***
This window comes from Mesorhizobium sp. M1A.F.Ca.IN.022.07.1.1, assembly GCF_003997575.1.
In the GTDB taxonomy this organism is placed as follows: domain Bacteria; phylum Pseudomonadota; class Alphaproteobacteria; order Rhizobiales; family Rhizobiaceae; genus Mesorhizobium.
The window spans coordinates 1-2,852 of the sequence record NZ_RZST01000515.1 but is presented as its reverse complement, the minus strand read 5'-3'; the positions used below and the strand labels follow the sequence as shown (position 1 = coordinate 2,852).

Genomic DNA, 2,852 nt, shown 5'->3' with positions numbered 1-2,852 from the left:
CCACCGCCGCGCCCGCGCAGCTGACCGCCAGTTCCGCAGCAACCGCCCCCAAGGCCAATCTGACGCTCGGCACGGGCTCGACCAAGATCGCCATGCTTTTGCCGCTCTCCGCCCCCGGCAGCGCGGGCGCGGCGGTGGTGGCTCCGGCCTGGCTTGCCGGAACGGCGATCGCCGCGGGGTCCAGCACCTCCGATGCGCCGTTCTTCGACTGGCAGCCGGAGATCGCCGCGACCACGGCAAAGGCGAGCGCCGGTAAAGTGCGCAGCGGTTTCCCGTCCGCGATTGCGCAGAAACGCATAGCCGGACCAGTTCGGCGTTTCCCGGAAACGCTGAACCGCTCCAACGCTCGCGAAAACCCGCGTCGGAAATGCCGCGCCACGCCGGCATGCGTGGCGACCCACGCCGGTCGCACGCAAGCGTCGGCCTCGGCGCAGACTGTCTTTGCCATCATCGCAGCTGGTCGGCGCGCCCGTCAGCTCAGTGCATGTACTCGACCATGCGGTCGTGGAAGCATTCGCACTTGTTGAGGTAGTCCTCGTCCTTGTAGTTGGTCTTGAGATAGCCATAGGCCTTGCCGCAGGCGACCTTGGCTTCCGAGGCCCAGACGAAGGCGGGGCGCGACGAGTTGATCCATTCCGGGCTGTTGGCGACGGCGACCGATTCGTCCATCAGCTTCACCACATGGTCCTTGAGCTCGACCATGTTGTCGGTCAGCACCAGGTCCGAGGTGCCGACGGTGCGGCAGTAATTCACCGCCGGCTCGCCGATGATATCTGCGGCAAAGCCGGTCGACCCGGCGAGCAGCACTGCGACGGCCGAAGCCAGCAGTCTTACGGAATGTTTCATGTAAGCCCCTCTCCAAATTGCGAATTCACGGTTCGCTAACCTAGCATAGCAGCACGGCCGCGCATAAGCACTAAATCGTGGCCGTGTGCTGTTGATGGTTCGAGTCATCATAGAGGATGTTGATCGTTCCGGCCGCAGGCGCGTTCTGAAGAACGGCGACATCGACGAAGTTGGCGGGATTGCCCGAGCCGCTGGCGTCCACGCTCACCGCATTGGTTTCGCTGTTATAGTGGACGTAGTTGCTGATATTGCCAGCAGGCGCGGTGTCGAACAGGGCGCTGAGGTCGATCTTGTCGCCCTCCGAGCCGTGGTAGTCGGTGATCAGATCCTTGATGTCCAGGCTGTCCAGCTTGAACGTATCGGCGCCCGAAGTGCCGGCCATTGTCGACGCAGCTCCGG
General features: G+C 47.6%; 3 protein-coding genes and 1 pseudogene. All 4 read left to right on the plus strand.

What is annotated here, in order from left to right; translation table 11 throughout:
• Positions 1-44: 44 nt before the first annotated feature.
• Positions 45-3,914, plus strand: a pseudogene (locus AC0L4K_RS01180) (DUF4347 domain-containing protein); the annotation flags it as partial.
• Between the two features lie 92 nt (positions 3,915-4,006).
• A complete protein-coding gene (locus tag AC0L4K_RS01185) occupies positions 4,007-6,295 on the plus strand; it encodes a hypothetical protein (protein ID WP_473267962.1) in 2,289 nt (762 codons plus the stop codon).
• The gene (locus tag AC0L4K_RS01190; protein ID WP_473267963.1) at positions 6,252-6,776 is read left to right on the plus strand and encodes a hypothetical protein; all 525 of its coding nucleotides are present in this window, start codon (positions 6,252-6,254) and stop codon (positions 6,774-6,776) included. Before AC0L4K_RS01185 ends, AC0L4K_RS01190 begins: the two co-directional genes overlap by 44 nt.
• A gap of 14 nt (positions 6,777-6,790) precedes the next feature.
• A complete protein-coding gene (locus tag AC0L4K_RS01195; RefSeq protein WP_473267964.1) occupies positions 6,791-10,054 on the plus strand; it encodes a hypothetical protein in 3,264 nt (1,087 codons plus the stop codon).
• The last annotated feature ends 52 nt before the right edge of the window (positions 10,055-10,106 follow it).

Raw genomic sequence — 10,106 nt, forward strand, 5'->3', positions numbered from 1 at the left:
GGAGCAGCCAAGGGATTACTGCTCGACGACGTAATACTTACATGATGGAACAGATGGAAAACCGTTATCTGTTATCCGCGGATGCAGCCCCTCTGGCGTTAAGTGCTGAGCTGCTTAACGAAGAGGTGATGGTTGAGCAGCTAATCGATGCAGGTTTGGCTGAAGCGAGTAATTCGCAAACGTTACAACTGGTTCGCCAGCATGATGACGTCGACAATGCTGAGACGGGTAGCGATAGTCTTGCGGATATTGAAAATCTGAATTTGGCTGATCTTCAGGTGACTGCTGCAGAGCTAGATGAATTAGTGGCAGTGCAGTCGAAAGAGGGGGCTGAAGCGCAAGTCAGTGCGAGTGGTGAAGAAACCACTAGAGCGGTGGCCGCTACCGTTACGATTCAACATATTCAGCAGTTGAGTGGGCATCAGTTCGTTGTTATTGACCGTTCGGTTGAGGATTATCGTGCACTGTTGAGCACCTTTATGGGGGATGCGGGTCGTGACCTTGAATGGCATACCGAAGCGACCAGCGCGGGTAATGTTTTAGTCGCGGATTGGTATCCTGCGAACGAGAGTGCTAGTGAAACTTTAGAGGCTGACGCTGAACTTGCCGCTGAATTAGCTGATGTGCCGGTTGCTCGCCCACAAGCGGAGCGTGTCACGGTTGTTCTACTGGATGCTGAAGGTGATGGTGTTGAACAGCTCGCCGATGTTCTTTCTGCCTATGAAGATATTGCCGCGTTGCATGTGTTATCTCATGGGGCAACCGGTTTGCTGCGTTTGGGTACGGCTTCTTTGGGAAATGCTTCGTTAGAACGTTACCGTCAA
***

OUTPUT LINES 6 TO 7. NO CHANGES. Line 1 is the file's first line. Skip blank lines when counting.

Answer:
General features: G+C 47.6%; 3 protein-coding genes and 1 pseudogene. All 4 read left to right on the plus strand.

What is annotated here, in order from left to right; translation table 11 throughout: